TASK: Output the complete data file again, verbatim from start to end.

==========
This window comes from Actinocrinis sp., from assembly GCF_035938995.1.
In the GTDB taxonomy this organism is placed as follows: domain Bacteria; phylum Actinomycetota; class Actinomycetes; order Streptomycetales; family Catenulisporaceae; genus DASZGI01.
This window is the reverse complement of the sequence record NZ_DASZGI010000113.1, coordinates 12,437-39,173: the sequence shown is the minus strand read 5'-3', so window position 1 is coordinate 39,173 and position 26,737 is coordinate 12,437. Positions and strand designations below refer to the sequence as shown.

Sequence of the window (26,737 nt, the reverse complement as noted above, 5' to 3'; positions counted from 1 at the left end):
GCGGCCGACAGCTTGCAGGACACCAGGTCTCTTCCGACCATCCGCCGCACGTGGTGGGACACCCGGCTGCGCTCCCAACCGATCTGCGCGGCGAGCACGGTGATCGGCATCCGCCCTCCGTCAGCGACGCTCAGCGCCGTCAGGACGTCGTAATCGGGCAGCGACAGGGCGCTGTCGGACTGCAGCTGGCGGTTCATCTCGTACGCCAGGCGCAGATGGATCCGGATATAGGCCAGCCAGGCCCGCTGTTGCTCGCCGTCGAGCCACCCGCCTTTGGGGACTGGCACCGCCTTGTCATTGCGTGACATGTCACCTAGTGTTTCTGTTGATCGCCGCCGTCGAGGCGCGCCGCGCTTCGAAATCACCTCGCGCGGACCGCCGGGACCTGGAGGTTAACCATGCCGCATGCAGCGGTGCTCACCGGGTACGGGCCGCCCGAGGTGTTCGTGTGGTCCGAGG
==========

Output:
This window comes from Actinocrinis sp., from assembly GCF_035938995.1.
In the GTDB taxonomy this organism is placed as follows: domain Bacteria; phylum Actinomycetota; class Actinomycetes; order Streptomycetales; family Catenulisporaceae; genus DASZGI01.
This window is the reverse complement of the sequence record NZ_DASZGI010000113.1, coordinates 12,437-39,173: the sequence shown is the minus strand read 5'-3', so window position 1 is coordinate 39,173 and position 26,737 is coordinate 12,437. Positions and strand designations below refer to the sequence as shown.

Sequence of the window (26,737 nt, the reverse complement as noted above, 5' to 3'; positions counted from 1 at the left end):
GCGGCCGACAGCTTGCAGGACACCAGGTCTCTTCCGACCATCCGCCGCACGTGGTGGGACACCCGGCTGCGCTCCCAACCGATCTGCGCGGCGAGCACGGTGATCGGCATCCGCCCTCCGTCAGCGACGCTCAGCGCCGTCAGGACGTCGTAATCGGGCAGCGACAGGGCGCTGTCGGACTGCAGCTGGCGGTTCATCTCGTACGCCAGGCGCAGATGGATCCGGATATAGGCCAGCCAGGCCCGCTGTTGCTCGCCGTCGAGCCACCCGCCTTTGGGGACTGGCACCGCCTTGTCATTGCGTGACATGTCACCTAGTGTTTCTGTTGATCGCCGCCGTCGAGGCGCGCCGCGCTTCGAAATCACCTCGCGCGGACCGCCGGGACCTGGAGGTTAACCATGCCGCATGCAGCGGTGCTCACCGGGTACGGGCCGCCCGAGGTGTTCGTGTGGTCCGAGG